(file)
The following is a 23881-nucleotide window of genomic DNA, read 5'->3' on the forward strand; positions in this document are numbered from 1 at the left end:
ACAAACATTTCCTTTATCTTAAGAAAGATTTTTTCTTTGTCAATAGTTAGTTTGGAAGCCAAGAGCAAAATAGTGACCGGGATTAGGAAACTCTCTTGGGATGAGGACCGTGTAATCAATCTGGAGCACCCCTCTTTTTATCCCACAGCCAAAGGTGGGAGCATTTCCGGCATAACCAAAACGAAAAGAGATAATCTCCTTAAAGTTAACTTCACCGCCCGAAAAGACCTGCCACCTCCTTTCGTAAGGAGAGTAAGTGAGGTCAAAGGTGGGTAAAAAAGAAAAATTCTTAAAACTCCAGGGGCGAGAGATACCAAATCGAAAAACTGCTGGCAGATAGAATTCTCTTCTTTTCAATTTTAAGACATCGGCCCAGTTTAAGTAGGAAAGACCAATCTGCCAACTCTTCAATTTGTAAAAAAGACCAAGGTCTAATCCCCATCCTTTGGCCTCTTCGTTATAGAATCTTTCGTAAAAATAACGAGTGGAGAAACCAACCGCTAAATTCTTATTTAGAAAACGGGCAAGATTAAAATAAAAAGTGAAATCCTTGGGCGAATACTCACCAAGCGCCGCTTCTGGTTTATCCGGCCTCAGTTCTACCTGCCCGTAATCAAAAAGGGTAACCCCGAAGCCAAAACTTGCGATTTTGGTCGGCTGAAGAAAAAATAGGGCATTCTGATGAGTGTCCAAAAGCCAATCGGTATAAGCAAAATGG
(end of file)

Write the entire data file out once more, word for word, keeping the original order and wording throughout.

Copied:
The following is a 23881-nucleotide window of genomic DNA, read 5'->3' on the forward strand; positions in this document are numbered from 1 at the left end:
ACAAACATTTCCTTTATCTTAAGAAAGATTTTTTCTTTGTCAATAGTTAGTTTGGAAGCCAAGAGCAAAATAGTGACCGGGATTAGGAAACTCTCTTGGGATGAGGACCGTGTAATCAATCTGGAGCACCCCTCTTTTTATCCCACAGCCAAAGGTGGGAGCATTTCCGGCATAACCAAAACGAAAAGAGATAATCTCCTTAAAGTTAACTTCACCGCCCGAAAAGACCTGCCACCTCCTTTCGTAAGGAGAGTAAGTGAGGTCAAAGGTGGGTAAAAAAGAAAAATTCTTAAAACTCCAGGGGCGAGAGATACCAAATCGAAAAACTGCTGGCAGATAGAATTCTCTTCTTTTCAATTTTAAGACATCGGCCCAGTTTAAGTAGGAAAGACCAATCTGCCAACTCTTCAATTTGTAAAAAAGACCAAGGTCTAATCCCCATCCTTTGGCCTCTTCGTTATAGAATCTTTCGTAAAAATAACGAGTGGAGAAACCAACCGCTAAATTCTTATTTAGAAAACGGGCAAGATTAAAATAAAAAGTGAAATCCTTGGGCGAATACTCACCAAGCGCCGCTTCTGGTTTATCCGGCCTCAGTTCTACCTGCCCGTAATCAAAAAGGGTAACCCCGAAGCCAAAACTTGCGATTTTGGTCGGCTGAAGAAAAAATAGGGCATTCTGATGAGTGTCCAAAAGCCAATCGGTATAAGCAAAATGG